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" Worlds should not bribe me back to tread
“Again life's dreary waste, “To see again my day o'erspread
“ With all the gloomy past.
“My home henceforth is in the skies
“ Earth, seas, and sun adieu! o All heaven unfolded to my eyes,
"I bave no sight for you."
So spoke Aspasio, firm possest
Of faith's supporting rod,
The bosom of his God.
He was a man, among the few,
Sincere on virtue's side; And all his strength from scripture drew',
To hourly use applied.
That rule he prized, by that he feared,
He hated, hoped, and loved;
But when his heart had roved.
For he was frail as thou or I,
And evil felt within ;
And loathed the thought of sin.
Such lived Aspasio; and at last ' Called up from Earth to Heaven, The gulph of death triumphant passed,
By gales of blessing driven.
His joys be mine, each Reader cries,
When my last hour arrives: . They shall be yours, my Verse replies,
Such only be your lives.
ON A SIMILAR OCCASION,
FOR THE YEAR 1790.
Ne commencntem recta sperne.
Despise not my good counsel.,
He who sits from day to day, .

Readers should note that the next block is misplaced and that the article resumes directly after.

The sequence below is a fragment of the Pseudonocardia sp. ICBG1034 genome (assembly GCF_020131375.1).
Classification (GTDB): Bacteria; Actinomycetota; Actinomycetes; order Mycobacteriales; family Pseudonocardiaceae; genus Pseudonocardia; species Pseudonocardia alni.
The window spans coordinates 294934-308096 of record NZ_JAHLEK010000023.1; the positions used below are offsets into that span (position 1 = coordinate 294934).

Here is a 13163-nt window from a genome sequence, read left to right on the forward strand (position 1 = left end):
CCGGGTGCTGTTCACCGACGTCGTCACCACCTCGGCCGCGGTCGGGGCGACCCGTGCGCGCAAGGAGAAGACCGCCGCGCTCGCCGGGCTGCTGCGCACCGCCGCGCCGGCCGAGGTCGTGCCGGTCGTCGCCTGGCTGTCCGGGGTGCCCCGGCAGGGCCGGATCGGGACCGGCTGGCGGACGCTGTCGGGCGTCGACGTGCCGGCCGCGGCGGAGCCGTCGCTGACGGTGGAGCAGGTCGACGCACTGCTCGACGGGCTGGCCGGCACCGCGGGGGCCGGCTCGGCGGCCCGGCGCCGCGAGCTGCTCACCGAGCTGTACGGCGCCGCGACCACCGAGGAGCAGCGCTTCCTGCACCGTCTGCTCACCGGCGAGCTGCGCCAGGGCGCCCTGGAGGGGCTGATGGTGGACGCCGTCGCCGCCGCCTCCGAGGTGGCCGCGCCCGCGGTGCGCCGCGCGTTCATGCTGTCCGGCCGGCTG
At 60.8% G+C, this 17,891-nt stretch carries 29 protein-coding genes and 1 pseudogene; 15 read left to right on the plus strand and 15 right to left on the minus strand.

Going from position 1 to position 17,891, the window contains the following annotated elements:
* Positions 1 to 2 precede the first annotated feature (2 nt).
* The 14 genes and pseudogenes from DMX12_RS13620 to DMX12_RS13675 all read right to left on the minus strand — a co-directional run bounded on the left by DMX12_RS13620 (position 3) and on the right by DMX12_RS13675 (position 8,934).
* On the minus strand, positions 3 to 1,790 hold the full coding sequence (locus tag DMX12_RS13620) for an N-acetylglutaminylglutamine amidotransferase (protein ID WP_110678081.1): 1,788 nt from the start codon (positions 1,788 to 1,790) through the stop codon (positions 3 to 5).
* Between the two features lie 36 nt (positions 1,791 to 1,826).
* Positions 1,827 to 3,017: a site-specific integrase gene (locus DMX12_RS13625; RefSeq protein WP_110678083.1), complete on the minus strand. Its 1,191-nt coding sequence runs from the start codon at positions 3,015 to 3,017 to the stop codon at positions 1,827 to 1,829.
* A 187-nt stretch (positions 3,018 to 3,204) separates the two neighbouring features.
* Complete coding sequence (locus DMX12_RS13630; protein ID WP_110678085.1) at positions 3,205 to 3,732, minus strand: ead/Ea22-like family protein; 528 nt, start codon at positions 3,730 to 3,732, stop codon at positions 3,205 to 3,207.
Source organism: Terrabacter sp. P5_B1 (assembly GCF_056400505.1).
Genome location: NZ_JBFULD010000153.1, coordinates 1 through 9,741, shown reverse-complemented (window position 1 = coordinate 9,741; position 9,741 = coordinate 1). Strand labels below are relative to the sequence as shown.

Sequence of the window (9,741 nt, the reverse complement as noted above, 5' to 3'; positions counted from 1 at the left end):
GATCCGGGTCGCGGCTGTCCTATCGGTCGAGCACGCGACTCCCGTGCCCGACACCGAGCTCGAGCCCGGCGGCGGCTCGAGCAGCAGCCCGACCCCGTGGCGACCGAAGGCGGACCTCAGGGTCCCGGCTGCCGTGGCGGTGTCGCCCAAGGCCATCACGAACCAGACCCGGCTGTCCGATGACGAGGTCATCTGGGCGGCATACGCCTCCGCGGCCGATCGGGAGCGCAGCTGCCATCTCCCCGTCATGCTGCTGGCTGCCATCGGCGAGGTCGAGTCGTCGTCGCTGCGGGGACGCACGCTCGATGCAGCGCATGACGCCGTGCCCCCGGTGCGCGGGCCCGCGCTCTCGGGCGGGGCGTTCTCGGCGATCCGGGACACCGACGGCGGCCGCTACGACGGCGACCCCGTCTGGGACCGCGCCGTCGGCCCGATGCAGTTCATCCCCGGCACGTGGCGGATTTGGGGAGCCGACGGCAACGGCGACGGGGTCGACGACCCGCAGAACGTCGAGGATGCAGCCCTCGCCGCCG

Where the prisoned lark is hung.. Heedless of his loudest lay,
Hardly knows that he has sung.
Where the watchman in his round
Nightly lifts his voice on high,
Wakes the sooner for his cry.
So your verse-man I, and clerk,
Yearly in my song proclaim
And the foe's unerring aim.
Duly at my time I come,
Publishing to all aloud-
And your only suit, a shroud,
But the monitory strain, n'to
Oft repeated in your ears,
Wins no notice, wakes no fears.
Can-a truth, by all confessed
Of such magnitude and weight,
Trivial as a parrot's prate?
Pleasure's call attention wins,
Hear it.ọften as we may; :".
Though committed every daya
Death and judgment, Heaven and Hell
These alone, so often heard, No more move us than the bell
When some stranger is interred.
Oh then, ere the turf or tomb
Cover us from every eye, Spirit of instruction, come,
Make us learn that we must die,
ON A SIMILAR OCCASION,
FOR THE YEAR 1792.
Felix, qui potuit rerum cognoscere causas,
THANKLESS for favours from on high,
Man thinks he fades too soon; Though 'tis his privilege to die,
Would he improve the bobu.
But he, not wise enough to scan
His best concerns aright, Would gladly stretch life's little span 'To ages, if he might:
To ages in a world of pain,
To ages, where he goes
And hopeless of repose.
Strange fondness of the human heart,
Enamoured of its harm! Strange world, that costs it so much smart,
And still has power to charm.
Whence has the world her magic power ?
Why dcem we death a foe?
And covet longer woe? .. .
The cause is. Conscience Conscience oft
Her tale of guilt renews:,:.: Her voice is terrible though soft,
And dread of death ensucs..
Then anxious to be longer spared
Man mourns his fleeting breath: All evils then seem light, compared
Witb the approach of death. .'